Tell us about your new books by adding your Mailbox Monday post to the linky below:

Be sure to stop back later this week for Books That Caught Our Eye.

Books That Caught Our Eye

3 Comments

At Mailbox Monday we encourage participants to not only share the books they received, but to check out the books others have received.

Each week will share a few books that caught our eye from that week’s Mailbox Monday.

We encourage you to share the books that caught your eye in the comments.

MARTHA:

Making Sense of God by Timothy Keller found at Reviews from the Stacks.

Making Sense of God: An Invitation to the Skeptical, is a prequel to The Reason for God: Belief in an Age of Skepticism.

We live in an age of skepticism. Our society places such faith in empirical reason, historical progress, and heartfelt emotion that it’s easy to wonder: Why should anyone believe in Christianity? What role can faith and religion play in our modern lives?

In this thoughtful and inspiring new book, pastor and New York Times bestselling author Timothy Keller invites skeptics to consider that Christianity is more relevant now than ever. As human beings, we cannot live without meaning, satisfaction, freedom, identity, justice, and hope. Christianity provides us with unsurpassed resources to meet these needs. Written for both the ardent believer and the skeptic, Making Sense of God shines a light on the profound value and importance of Christianity in our lives.

“As a committed believer, a book to reach skeptics gets my interest.”

StormBeat: A Journalist Reports from the Oregon Coast by Lori Tobias found at RoseCity Reader.

Journalist Lori Tobias arrived on the Oregon coast in 2000. After freelancing from Newport for several years, she signed on with the Oregonian as a stringer covering the coast from Florence to Astoria; later she would be hired as a staff writer responsible for the entire coast–one person for more than three hundred miles. The job meant long hours, being called out for storms in the middle of the night in dangerous conditions, and driving hundreds of miles in a day if stories called for it. The Oregon coast is a rugged, beautiful place known for its dramatic landscapes and fierce storms. Separated from the state’s population centers by the Coast Range, it is a land of small towns reliant primarily on fishing and tourism. Many of the stories Tobias covered were tragedies: car crashes, falls, drownings, capsizings. And those were just the accidents; Tobias covered plenty of violent crimes as well, such as the infamous Christian Longo murders of 2001. Tobias’s story is as much her own as it is the coast’s, and she takes the reader through familiar beats of life–learning to live on and cover the coast, regular trips back east as her parents age, the decline of journalism in the twenty-first century–and the unexpected, often unglamorous experiences of a working reporter, such as a bout of vertigo after rappelling from a helicopter. Storm Beat tells a compelling story of a land that many visit but few truly know.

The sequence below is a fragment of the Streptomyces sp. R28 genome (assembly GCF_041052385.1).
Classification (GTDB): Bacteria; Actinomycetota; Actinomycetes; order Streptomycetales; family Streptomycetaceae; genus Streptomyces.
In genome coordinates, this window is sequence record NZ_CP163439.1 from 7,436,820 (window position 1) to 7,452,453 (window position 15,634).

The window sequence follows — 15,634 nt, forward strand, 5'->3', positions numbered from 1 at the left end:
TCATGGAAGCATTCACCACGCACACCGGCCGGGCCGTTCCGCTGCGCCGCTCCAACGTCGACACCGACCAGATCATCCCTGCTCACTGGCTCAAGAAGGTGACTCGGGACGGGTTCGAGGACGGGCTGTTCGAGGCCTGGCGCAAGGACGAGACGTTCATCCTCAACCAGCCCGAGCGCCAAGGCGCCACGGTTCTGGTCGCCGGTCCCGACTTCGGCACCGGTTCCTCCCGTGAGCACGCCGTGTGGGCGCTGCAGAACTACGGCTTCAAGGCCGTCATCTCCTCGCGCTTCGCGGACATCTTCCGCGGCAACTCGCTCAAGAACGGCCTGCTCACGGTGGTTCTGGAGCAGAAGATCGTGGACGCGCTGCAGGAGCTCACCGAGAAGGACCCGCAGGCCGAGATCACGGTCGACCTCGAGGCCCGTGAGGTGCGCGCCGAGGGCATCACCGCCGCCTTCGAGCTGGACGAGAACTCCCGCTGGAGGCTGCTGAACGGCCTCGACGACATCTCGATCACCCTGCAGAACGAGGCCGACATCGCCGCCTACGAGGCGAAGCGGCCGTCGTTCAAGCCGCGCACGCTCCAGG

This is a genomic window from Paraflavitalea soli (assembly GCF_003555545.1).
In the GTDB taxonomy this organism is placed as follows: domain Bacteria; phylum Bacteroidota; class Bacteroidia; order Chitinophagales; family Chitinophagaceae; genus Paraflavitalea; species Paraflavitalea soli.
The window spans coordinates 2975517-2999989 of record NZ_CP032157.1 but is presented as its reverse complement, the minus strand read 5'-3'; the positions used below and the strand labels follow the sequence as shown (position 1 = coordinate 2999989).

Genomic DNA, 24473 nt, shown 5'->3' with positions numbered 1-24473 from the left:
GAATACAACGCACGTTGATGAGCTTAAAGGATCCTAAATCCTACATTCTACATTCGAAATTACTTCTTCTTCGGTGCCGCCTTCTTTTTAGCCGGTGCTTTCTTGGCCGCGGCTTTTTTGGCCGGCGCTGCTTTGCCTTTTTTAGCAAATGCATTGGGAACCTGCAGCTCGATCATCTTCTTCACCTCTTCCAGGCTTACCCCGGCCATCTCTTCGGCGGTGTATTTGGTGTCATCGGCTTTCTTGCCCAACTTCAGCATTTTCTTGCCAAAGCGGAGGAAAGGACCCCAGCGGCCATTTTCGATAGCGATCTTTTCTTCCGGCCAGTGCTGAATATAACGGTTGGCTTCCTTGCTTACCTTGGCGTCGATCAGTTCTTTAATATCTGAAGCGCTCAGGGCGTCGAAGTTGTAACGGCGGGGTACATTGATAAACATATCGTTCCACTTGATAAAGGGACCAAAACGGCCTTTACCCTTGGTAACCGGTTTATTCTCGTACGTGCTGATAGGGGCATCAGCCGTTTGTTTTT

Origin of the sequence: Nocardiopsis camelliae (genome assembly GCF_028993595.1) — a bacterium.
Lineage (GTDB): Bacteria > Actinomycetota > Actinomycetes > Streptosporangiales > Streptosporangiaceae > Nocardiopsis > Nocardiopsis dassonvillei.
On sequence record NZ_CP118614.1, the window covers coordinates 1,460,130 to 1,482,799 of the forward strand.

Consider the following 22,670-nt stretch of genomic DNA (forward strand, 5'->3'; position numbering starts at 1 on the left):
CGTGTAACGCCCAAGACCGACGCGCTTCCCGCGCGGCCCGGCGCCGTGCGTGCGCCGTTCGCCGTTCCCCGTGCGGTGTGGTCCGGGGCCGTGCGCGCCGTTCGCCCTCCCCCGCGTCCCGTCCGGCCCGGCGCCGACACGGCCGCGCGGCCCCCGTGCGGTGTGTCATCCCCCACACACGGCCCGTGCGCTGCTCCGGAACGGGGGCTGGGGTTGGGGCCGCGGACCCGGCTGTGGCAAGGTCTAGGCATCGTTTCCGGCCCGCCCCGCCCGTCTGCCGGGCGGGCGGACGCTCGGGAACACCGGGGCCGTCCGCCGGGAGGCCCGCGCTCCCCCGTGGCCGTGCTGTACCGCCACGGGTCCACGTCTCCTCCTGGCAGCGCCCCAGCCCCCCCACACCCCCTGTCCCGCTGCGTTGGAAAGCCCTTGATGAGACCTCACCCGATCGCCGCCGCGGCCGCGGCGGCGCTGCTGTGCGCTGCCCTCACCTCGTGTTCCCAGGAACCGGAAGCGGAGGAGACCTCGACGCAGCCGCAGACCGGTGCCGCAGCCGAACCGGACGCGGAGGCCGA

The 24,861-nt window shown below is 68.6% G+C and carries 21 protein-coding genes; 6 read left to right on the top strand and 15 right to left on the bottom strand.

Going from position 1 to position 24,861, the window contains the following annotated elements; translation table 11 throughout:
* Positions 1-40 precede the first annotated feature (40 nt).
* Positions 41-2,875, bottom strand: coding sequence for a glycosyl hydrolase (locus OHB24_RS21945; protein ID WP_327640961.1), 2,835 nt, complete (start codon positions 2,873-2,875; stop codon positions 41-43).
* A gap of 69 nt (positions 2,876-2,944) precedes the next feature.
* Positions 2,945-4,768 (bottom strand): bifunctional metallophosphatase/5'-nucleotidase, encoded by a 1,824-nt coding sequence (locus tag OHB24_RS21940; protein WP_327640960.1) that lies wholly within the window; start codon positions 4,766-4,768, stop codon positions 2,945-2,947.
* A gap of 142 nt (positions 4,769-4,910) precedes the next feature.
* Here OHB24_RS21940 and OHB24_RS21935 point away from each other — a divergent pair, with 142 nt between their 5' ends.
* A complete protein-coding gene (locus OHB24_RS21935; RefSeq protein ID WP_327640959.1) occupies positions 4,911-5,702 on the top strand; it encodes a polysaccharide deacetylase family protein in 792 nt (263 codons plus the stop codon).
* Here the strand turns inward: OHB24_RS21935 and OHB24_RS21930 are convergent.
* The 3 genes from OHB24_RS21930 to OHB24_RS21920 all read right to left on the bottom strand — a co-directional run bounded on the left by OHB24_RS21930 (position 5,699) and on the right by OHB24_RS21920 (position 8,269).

“Journalism has changed extremely since I was taught the rules of “Who, What, Where, When and How”. I think I would find this memoir interesting.”

SERENA:

Fifteen: A Compilation of Poems by Amie Woleslagle at Reviews from the Stacks.

You’re not alone.

You’re not the only person who struggles with mental health issues, not the only person with
demons floating in your mind. Amie Woleslagle wrote Fifteen because she deals with them as
well. Not to fix your pain, but to reach out and hold your hand. To remind you that you are not
alone, to ask you to stay and make the world a better place. Because the world will never be the
same without you and your unique take on life. Fifteen is a book of poems crafted from one
teenager dealing with mental health issues to another teenager in the same place. It walks
through the battle of pretending to be okay, of having people you thought were trustworthy
shatter your heart, and the battle of not giving in when your brain has given up. Fifteen covers
true friendships, embracing joy, self acceptance, and living your faith while struggling with
mental illness, all the while showing that, in the end, flowers will bloom in the ashes of your pain.

“I’m always on the lookout for new poetry collections.”

The Midnight Library by Matt Haig at Wanders With a Book.

Somewhere out beyond the edge of the universe there is a library that contains an infinite number of books, each one the story of another reality. One tells the story of your life as it is, along with another book for the other life you could have lived if you had made a different choice at any point in your life. While we all wonder how our lives might have been, what if you had the chance to go to the library and see for yourself? Would any of these other lives truly be better?

In The Midnight Library, Matt Haig’s enchanting new novel, Nora Seed finds herself faced with this decision. Faced with the possibility of changing her life for a new one, following a different career, undoing old breakups, realizing her dreams of becoming a glaciologist; she must search within herself as she travels through the Midnight Library to decide what is truly fulfilling in life, and what makes it worth living in the first place.

“This sounds intriguing.”

What books caught your eyes this week?

Mailbox Monday

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Mailbox Monday is the gathering place for readers to share the books that came in their mailbox during the last week. Warning: Mailbox Monday can lead to envy, toppling TBR piles and humongous wish lists.